Northrop Grumman and EADS North America are offering the KC-45, an Airbus A330-200 modified into a tanker. Boeing is considering both the KC-767 and KC-777, depending on how the USAF sets the requirements for the potentially 179-aircraft order.
A draft request for proposals, expected to be released within weeks, will set the requirements based on the tanker mission, but some of Boeing's allies in Congress want an interim ruling by the World Trade Organisation stating that Airbus benefited from illegal subsidies to factor heavily into the selection process for KC-X contract.
Secretary of the Air Force Michael Donley has said he opposes making any changes to the unreleased draft RFP to account for the WTO's confidential interim report. It also remains unclear what legal ability the Department of Defense has to wrap international trade disputes into the selection process for a weapon system.
However, even as the WTO considers a similar case against Boeing, the US manufacturer's allies in Congress appear intent on making the confidential interim ruling a major factor in the USAF's decision.
On 15 September, Senator Patty Murray, who represents Washington state, wrote to Secretary of Defense Robert Gates, expressing her "expectation" that the WTO ruling will be factored into selection process for the KC-X deal.
© Chuck Schroeder/Boeing
Boeing is considering upping its offer to use the KC-777
Murray described the issue as a matter of maintaining the health of the domestic aerospace industry. "I want to ensure the actions of the DoD do not unintentionally penalise our domestic industry," Murray wrote.
A spokesman for Gates has said the impact of the WTO ruling on the KC-X contract competition is still being examined within the Pentagon.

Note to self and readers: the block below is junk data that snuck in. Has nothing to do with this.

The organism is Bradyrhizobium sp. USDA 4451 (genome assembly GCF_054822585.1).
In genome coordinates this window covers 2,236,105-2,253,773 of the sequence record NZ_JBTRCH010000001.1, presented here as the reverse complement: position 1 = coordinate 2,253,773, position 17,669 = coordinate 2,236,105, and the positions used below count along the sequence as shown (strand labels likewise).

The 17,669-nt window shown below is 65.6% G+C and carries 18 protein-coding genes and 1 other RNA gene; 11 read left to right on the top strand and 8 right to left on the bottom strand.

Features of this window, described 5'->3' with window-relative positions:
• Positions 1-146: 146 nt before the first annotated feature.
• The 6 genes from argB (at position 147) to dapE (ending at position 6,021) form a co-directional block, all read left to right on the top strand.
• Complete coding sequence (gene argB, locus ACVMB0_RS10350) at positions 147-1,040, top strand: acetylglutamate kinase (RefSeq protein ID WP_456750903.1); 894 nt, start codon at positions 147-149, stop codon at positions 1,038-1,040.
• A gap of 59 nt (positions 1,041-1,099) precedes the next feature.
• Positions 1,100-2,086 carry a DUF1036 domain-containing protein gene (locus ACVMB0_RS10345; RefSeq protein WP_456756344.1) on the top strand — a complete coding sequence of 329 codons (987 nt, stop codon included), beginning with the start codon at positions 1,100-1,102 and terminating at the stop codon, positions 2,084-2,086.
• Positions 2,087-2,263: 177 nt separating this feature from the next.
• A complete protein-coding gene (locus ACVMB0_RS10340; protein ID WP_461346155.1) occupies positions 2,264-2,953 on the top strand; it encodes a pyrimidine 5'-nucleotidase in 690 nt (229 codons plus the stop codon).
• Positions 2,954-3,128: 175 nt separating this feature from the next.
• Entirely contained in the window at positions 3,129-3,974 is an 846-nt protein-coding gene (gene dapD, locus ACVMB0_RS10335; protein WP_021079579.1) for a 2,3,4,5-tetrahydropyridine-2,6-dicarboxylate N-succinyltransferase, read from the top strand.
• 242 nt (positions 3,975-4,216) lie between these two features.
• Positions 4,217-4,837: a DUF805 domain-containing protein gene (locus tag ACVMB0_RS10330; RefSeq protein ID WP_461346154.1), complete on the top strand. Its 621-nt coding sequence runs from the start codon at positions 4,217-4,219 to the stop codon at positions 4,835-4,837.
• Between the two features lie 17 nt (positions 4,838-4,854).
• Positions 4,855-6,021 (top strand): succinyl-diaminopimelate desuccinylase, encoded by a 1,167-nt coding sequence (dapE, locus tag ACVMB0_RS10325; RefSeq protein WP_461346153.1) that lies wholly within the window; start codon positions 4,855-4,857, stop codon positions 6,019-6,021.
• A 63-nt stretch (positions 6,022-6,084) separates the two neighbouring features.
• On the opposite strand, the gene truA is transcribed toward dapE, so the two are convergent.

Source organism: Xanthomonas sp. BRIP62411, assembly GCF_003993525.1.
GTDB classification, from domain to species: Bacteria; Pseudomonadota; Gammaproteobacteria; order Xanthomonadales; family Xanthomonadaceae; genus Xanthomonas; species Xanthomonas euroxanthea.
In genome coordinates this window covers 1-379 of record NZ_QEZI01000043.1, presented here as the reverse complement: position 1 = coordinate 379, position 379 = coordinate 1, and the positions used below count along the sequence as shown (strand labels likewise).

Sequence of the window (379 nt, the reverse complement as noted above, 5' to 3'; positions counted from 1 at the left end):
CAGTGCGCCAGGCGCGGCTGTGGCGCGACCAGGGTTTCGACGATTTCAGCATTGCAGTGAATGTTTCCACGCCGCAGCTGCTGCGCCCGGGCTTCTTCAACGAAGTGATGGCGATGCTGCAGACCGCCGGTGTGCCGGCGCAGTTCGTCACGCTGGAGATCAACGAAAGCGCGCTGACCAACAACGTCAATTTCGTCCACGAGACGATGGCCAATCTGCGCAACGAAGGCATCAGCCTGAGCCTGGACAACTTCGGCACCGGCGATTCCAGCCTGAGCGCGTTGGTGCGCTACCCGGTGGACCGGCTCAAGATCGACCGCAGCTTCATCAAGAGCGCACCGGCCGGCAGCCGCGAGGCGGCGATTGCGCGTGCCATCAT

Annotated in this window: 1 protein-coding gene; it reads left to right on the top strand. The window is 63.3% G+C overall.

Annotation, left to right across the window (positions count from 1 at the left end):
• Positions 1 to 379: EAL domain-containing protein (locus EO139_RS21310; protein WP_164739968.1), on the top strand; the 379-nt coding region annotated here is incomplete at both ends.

Meanwhile, a group of 47 Congress members, led by Representatives Rick Larsen, of Washington, and Todd Tiahrt, of Kansas, have sent a letter to President Barack Obama to also press for making the WTO decision a factor in the KC-X selection.
The letter asks the Obama administration to reconcile its trade policy that accuses Airbus of harming a domestic industry with a defence procurement process that remains neutral in acquisition matters involving trade disputes.
"Our federal trade policies and defence procurement policies should work in co-ordination, not conflict," Larsen says. "We believe that American taxpayers must not be forced to foot the bill for products which benefited from illegal subsidies."
The Northrop/EADS team's response has so far come from only a single voice in Congress, with Senator Richard Shelby of Alabama warning that "Boeing's allies" in Congress are calling for "vigilante justice".
© Northrop Grumman
The A330-based KC-45 is on offer from Northrop and EADS
On 16 September, Shelby also wrote to Gates to argue on behalf of Northrop's position in the KC-X competition. Shelby reminded Gates that the preliminary WTO ruling is only one of two parallel claims filed against Airbus and Boeing. The case pending against Boeing will likely be completed late in the fourth quarter, Shelby wrote.
Shelby also warns that wrapping the WTO trade disputes into defence contract awards sets a dangerous precedent for both sides. "It would be a grave mistake, with severe consequences to both our economy and trade relations, to use a prelimary WTO report as justification for restricting the ability of our military to procure the best equipment possible," Shelby wrote.